Designing hospital security

Feb 1, 2001 12:00 PM, STEPHENIE SLAHOR


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Thomas L. Norman, CPP, of Engineered Automation Systems Inc., Santa Ana, Calif., says hospital security is a unique challenge. Consider the variety of people who make up the typical hospital environment - patients, staff, vendors, physicians, visitors and even their enemies. Consider the place - many different rooms and spaces, high-value equipment, accessibility to drugs, many entrances and ease-of-movement around the building and premises. Consider a typical hospital - an open feeling, many managers, politics, autonomous physicians, and what Norman calls "big desires and limited budgets."

It all adds up to a need for different approaches to security. Hospital managers base their security decisions on law, costs, fear of litigation, and to protect their facility's reputation. But the critical assets of a hospital - its people, property, information and reputation - must be protected with good security.

Norman lists the main threats in a hospital environment as insider/employee theft, outsider gang members, visitor thefts, threats against patients or staff, and crimes of opportunity.

To analyze security needs, begin by listing the departments, reviewing the business culture of the hospital, determining the threat levels in each department, interviewing department heads about threats and crime, and planning possible countermeasures for each department.

Then develop a master plan and review it against a "reality check" on the basis for the plan and the tools that will be needed. Don't forget, Norman says, that you have options in security - high-tech, low-tech, even no-tech.

Among the no-tech options, he says, policies and procedures can be developed to enhance security. Training and supervision keep those policies and procedures at the forefront. Programs help promote security awareness in the staff. And Norman suggests having an anonymous 800 number for reporting crimes and slips in security.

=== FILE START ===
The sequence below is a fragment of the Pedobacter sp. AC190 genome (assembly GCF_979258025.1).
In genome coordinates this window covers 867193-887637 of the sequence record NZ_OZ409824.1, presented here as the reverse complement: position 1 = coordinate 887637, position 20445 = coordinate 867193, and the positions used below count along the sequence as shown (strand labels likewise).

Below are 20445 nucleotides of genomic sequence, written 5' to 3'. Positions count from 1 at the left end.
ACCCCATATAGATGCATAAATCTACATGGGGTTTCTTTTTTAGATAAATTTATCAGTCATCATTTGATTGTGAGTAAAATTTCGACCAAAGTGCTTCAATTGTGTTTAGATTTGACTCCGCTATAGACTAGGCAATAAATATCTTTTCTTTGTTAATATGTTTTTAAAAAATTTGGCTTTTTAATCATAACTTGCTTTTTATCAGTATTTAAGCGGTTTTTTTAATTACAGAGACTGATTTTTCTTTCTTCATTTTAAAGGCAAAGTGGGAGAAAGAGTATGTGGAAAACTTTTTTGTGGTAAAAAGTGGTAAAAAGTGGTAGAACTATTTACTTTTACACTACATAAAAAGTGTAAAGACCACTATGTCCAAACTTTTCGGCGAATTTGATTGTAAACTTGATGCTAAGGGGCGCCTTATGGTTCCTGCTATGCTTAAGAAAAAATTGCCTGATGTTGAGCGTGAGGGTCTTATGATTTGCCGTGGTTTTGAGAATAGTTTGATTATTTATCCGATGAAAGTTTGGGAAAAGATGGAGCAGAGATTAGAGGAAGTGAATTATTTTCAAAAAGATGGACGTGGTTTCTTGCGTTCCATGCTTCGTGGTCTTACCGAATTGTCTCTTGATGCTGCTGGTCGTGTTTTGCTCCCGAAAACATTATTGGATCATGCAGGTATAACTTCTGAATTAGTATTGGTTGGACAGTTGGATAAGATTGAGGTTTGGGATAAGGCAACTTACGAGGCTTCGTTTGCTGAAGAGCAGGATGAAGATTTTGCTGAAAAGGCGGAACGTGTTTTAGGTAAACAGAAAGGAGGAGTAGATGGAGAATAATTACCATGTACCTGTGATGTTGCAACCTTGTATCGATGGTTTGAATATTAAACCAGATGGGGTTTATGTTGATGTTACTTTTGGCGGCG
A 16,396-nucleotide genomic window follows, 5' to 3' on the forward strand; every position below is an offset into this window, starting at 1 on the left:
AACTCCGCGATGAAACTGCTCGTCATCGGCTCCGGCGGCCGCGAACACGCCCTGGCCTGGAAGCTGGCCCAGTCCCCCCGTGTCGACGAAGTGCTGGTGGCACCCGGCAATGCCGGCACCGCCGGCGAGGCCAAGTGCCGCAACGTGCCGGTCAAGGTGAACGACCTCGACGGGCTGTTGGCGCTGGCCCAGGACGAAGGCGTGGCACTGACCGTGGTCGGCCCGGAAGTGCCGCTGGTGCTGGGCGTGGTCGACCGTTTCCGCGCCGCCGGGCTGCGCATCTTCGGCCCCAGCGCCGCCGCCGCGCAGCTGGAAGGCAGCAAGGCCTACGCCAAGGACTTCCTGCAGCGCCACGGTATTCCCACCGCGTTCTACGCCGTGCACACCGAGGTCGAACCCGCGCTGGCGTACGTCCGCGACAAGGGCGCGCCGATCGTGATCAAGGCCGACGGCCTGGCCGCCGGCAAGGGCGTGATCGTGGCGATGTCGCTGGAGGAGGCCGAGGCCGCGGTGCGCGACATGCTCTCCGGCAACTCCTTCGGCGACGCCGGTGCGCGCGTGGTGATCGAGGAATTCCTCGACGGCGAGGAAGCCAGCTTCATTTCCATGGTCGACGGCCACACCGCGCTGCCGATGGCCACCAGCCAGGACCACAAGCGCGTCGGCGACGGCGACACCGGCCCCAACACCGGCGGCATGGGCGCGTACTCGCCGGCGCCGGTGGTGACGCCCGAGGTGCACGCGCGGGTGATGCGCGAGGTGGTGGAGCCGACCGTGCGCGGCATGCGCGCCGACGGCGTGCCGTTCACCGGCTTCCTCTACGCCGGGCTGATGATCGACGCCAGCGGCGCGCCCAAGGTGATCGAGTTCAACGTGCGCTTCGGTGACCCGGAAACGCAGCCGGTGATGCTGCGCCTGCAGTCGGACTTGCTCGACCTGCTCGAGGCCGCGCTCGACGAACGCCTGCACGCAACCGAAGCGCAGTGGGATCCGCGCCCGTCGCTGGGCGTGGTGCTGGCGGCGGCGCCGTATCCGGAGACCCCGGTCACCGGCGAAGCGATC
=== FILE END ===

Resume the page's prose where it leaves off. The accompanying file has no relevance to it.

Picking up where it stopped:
Low-tech options include locks, barriers, good lighting and landscaping), says Norman.

High-tech choices include alarm systems, access control systems, photo identification, CCTV, two-way voice communications and weapons screening systems. But new tools such as patient locators, video pursuit software, delayed egress hardware, active asset control systems, enterprise-wide systems, digital video and pager alarms can enhance security even more.

Norman says professionals should look at the threats likely in specific areas:

- the emergency/trauma department (gang fights, vendettas, domestic conflicts, child custody conflicts, VIP patients);

- infant care area (infant abduction, need for CCTV and infant security);

- pharmacy/drug storage area (alarm and access control systems);

- prisoner care area (receiving, elevator lock-off, surveillance, command center);

- operating rooms (access control, delayed egress hardware, CCTV),

- labs (access control, duress alarms, CCTV);

- nuclear medicine area (access control, CCTV);

- geriatric care area (patient locators, CCTV);

- psychiatric care area (lock-down capability, access control, staff duress, solitary room);

- morgue (decedent services area, access control, alarm system, CCTV); and

- PBX area (late-night security, rest room security, door release, duress alarm).

Don't forget such places as the parking lot (lighting, access control, CCTV in stairwells, duress alarm at fee collection booth), food service area (duress alarm), gift shop (burglar alarm, duress alarm) and shipping/receiving areas (CCTV, patrol). And study the threat potential of biohazard waste storage and disposal (CCTV, access control).

New products such as alarm pagers, infant abduction detection systems, patient wandering systems, CCTV video pursuit systems, people trackers and asset protection systems can each enhance hospital security, Norman suggests.

Indeed hospital security is unique, but with good planning, protection of its assets can be enhanced.

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